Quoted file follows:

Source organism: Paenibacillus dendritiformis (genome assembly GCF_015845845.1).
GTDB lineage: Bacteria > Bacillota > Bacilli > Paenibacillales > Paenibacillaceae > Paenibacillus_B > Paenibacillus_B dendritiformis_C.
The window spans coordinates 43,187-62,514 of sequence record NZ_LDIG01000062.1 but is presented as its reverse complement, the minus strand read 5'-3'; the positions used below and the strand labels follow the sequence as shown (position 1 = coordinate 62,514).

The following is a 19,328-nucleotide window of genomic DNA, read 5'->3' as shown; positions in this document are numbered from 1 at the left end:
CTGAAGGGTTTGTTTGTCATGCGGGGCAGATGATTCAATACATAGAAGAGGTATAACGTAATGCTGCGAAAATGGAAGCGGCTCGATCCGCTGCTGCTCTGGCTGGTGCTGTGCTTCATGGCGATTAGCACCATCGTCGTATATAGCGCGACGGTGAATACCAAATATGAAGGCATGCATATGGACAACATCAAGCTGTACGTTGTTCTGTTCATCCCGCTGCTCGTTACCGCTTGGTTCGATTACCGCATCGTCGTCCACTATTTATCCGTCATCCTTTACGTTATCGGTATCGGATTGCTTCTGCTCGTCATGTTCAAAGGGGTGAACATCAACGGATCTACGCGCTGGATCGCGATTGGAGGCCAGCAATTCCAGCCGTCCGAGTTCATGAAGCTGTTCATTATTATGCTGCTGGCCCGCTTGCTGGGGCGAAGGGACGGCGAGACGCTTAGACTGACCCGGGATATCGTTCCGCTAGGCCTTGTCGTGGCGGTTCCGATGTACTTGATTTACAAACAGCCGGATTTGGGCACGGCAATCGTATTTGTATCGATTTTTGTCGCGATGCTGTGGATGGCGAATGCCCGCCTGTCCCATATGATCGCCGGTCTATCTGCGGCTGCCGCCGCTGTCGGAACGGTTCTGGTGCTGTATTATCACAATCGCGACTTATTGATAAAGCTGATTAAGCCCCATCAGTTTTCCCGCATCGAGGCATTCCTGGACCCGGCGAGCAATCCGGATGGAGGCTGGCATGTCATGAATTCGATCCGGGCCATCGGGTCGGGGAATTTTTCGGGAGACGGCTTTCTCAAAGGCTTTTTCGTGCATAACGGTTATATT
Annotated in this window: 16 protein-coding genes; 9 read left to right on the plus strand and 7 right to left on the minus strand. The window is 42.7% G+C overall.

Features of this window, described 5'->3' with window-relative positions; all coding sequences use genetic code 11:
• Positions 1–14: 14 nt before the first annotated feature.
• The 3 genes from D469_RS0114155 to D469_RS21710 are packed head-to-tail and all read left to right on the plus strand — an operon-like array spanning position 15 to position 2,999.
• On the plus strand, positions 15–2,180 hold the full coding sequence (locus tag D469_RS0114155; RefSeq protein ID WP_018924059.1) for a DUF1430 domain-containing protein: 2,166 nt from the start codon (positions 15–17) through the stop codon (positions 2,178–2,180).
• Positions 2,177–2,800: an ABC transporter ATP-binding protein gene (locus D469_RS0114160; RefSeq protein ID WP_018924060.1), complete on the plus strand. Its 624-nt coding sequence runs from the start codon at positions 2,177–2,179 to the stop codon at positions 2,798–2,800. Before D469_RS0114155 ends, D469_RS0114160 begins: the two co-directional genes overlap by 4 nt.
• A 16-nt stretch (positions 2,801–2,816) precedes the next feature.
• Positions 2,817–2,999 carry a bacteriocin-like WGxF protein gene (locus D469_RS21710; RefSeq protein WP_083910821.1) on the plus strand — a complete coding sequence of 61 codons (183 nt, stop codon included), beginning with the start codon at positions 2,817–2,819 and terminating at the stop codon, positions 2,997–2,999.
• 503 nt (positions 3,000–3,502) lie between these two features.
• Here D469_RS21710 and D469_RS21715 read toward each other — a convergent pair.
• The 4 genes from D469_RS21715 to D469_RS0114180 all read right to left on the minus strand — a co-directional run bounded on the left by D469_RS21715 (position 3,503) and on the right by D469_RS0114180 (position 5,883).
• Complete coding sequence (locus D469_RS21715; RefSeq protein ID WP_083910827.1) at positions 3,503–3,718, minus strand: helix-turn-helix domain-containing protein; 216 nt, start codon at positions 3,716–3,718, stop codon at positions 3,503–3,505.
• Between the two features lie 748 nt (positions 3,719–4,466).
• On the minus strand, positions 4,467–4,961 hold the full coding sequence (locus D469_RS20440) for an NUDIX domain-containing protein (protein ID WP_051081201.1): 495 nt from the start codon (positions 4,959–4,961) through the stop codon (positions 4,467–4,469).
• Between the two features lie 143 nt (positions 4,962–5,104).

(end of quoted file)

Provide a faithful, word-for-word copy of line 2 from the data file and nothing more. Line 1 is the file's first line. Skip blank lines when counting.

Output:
GTDB lineage: Bacteria > Bacillota > Bacilli > Paenibacillales > Paenibacillaceae > Paenibacillus_B > Paenibacillus_B dendritiformis_C.